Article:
People in the US are now applying for unemployment claims, and the global economy feels the effect of coronavirus, believe it or not, the world’s richest man just got a little richer.
Amazon CEO, Jeff Bezos, has a higher net worth than anybody else on the planet – currently standing at a whopping $117 billion, far ahead of, Warren Buffett, Mark Zuckerberg and Bill Gates.
The COVID-19 pandemic hit a significant surge at the turn of March – currently, there have been more than 600,000 confirmed cases worldwide. Whether it be quick-thinking or dumb luck, Bezos has made a pre-crisis financial monetary mountain.
On February this year, before the full scale of the coronavirus outbreak was readily apparent, the 56-year-old figurehead sold off $3.4 billion worth of shares just before the stock price peaked but more importantly, ahead of the market collapse.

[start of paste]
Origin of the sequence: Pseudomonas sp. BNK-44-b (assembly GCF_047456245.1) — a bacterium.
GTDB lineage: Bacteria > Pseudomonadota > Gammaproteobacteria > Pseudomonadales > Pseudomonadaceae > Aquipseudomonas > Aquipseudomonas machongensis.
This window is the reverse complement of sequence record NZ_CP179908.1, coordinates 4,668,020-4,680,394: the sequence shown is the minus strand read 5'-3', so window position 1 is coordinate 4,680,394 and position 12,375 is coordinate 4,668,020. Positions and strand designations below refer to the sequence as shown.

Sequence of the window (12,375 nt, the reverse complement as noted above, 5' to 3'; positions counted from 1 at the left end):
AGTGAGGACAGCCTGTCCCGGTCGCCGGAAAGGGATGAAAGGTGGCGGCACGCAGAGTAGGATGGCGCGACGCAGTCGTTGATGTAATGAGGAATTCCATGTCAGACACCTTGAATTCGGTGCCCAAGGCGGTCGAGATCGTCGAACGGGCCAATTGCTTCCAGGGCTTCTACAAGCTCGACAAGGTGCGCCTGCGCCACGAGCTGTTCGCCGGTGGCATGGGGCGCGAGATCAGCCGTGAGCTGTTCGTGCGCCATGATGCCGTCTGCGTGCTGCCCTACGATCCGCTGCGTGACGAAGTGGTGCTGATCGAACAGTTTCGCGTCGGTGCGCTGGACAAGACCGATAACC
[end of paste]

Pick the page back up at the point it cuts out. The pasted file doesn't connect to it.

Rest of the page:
On March 26, Bezos’ fortune even soared by $3.9 billion to a whopping $120 billion after a three-day market rally ratcheted up Amazon’s share price back to a decent $1,920 (just down from the first week of February). He currently owns around 12% of the company’s shares.
There is absolutely no evidence to suggest Bezos had the upper-hand via a tip-off. However, his timing was bang-on-the-money.
According to a report from The Wall Street Journal, his share sales on this occasion matched the amount sold throughout the past 12 months, representing around 3% of his total holding.
Please note, the Amazon boss wasn’t the only tycoon to duck out. Larry Fink, the chief executive of fund manager BlackRock, managed to prevent potential losses of $9 million, while Lance Uggla, CEO of data firm IHS Markit, sold $47 million of shares ahead of their price-drop to $19 million.
Bezos recently wrote a letter to his employees thanking them for their hard work, while noting he is working closely with the World Health Organization to brainstorm ways of supplying COVID-19 tests around the globe. Bezos also announced that Amazon will be hiring for 100,000 positions to assist those in need of work amid rampant job losses.